All we hear about are the potential downsides of digital privacy: Faces can be identified; movements are routinely tracked; personal data is used in mysterious ways; data is retained forever; China is showing us what a surveillance state could look like; etc. These are all legitimate societal concerns.
Yet the ways in which technology has increased our individual privacy go almost entirely unmentioned, even though the ability to learn -- in the relative privacy of one’s own screen -- about a medical condition, a personal anxiety, a political or religious cause, a sexual or gender curiosity, a career possibility, a financial problem, or countless other sensitive subjects remains one of the Internet’s greatest achievements. So much so that the overall privacy balance remains an enormous net positive.
Just think about how little privacy people had in the pre-Internet era. How did we learn about the topics listed above? Too often, we didn’t. Faced with a choice between remaining ignorant or risking personal embarrassment, ignorance usually prevailed, often with painful, and even dangerous, consequences. Lost in today’s privacy debate is the simple fact that technology has given us answers to countless sensitive questions that we would otherwise have been afraid or unable to ask.
Consumers instinctively understand this. By embracing the Internet, billions of Internet users are telling us that they would much rather have Google, Apple or their ISP virtually “know” certain things about them than their parents, children, next-door neighbors, local school, church, library or bookstore. They believe that their handheld screen is, on balance, far more private than a VCR, book, or magazine.
And don’t tell me that consumers are unaware, reckless or stupid. You don’t have to be a digital advertising expert to know that our browsing, search, app use, and messaging are stored and used in various ways. Tellingly -- and with few exceptions -- even the most digitally-savvy among us continue to turn to the Internet for our most sensitive information needs. We do this because we are confident that the odds of our personal information being used against us are extremely low. So low that most of us don’t even bother to take advantage of the enhanced privacy protections that the major Internet players and ISPs routinely provide. The bottom line is that governments are a far greater privacy threat than any of the dot.com giants.
Why doesn’t anyone ever say this?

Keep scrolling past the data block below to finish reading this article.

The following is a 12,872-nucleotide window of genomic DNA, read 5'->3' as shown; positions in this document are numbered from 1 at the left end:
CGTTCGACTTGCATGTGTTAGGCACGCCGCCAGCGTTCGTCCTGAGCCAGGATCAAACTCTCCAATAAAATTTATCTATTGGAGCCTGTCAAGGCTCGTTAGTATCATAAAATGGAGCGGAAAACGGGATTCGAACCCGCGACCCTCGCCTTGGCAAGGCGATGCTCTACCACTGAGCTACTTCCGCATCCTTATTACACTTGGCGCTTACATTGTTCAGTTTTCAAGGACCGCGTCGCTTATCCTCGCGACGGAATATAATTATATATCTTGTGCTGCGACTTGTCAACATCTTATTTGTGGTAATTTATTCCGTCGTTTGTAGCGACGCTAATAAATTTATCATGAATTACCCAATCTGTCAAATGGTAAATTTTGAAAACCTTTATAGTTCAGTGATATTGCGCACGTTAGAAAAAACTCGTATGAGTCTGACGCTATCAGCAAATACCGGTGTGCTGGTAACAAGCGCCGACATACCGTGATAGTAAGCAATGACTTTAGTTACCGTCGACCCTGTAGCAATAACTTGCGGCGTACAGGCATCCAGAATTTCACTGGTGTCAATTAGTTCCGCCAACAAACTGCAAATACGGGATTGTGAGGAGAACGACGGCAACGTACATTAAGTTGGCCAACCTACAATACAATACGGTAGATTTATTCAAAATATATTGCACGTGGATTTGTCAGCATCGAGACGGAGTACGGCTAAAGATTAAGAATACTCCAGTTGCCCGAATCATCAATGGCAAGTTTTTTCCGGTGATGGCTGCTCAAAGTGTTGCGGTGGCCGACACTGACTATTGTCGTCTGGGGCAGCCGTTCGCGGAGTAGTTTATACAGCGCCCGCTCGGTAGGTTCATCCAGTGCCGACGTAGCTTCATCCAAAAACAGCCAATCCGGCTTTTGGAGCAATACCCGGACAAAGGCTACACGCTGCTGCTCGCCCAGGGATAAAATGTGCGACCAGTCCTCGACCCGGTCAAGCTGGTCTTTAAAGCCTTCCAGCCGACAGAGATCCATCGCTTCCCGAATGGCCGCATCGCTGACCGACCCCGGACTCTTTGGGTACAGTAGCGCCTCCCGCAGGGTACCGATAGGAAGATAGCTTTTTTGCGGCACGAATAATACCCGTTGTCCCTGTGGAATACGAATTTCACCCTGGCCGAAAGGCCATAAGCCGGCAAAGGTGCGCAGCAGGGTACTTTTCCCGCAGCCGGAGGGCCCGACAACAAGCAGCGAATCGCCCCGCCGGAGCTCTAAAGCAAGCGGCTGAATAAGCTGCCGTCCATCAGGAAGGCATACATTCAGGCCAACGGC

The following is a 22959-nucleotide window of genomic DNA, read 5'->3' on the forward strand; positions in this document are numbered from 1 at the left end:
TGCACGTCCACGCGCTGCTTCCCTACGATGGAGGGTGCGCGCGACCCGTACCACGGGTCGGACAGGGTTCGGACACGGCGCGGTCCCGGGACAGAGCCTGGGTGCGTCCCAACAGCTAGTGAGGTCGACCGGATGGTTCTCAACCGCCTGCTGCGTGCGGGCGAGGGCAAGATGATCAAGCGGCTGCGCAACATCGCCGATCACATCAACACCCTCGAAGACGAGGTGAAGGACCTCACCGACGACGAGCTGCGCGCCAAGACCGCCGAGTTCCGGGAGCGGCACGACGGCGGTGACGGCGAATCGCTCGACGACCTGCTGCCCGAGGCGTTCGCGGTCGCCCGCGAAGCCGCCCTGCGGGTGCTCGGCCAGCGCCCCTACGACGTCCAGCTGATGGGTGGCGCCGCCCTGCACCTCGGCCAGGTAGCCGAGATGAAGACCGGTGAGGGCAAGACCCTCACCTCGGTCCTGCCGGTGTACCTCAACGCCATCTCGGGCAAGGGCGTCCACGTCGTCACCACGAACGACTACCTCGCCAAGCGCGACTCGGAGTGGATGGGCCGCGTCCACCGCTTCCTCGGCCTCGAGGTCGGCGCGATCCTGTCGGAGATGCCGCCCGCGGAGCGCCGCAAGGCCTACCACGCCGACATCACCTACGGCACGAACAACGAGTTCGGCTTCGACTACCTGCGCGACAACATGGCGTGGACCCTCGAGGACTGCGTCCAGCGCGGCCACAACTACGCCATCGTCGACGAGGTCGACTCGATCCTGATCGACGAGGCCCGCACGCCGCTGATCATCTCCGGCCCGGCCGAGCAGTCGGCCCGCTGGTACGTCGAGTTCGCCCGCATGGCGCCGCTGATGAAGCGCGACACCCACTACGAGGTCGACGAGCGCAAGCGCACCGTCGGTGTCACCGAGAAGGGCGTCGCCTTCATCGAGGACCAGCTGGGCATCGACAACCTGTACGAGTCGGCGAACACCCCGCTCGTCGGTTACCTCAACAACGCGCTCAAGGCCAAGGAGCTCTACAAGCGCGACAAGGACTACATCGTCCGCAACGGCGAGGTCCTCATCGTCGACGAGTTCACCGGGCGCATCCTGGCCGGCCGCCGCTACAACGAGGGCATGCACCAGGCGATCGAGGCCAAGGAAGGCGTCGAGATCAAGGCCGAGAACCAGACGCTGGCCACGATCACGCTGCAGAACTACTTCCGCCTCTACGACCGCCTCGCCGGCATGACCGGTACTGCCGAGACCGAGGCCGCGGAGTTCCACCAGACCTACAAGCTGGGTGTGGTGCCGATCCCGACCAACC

As is also the case with complaints about artificial intelligence, today’s privacy critiques are much more about the bad things that might happen than the good things that occur countless times every day. We pocket the benefits of digital technology, and soon take them for granted; but scary Big Brother headlines attract eyeballs and stir debate. It’s bad enough that this relentless focus on the potential downsides has become a trendy form of tech-bashing. The real worry is that it’s also the gateway to bad public policy, with heavy-handed interventions such as GDPR probably just the beginning.
Don’t get me wrong: We need better digital security and protection against privacy abuses, and the tech industry needs to better, and more broadly, demonstrate that it can effectively address these challenges -- through encryption, codes of conduct, privacy transparency and other means. But at least for now, there’s still a very strong privacy story to tell, if only our industry’s leaders were more committed to telling it.
During the many recent government hearings, the CEOs of the American tech giants have mostly taken a non-confrontational approach -- a largely ineffective combination of acknowledgement, apology, evasiveness, and promises to do better. They might try going more on the offensive by saying something like: “We totally understand the importance of individual privacy. Our business is based on our customers feeling comfortable using our services, and we will fail if we are a source of harm. But just as we once used advanced security technologies to address societal fears of e-commerce, we will address privacy, too. There’s no need to follow Europe’s GDPR path, as this will slow the data-driven innovation our customers want, and that our future competitiveness demands. We can manage this.”
As consumers, we can help, too. The next time you hear someone bang-on about how the Internet is destroying individual privacy as we know it, remember all the privacy it creates every day. The latter remains orders of magnitude greater than the former, and it’s in the technology industry’s interest -- and ours -- to keep it that way.
David Moschella is a research fellow at Leading Edge Forum where he explores the global business impact of digital technologies, with a particular focus on disruptive business models, industry restructuring and machine intelligence. Before LEF, for more than a decade, Moschella oversaw worldwide research for IDC, responsible for the company’s global technology industry forecasts and insights. A well-known international speaker, writer, and thought leader, Moschella recently released his latest book, Seeing Digital -- A Visual Guide to the Industries, Organizations, and Careers of the 2020s.
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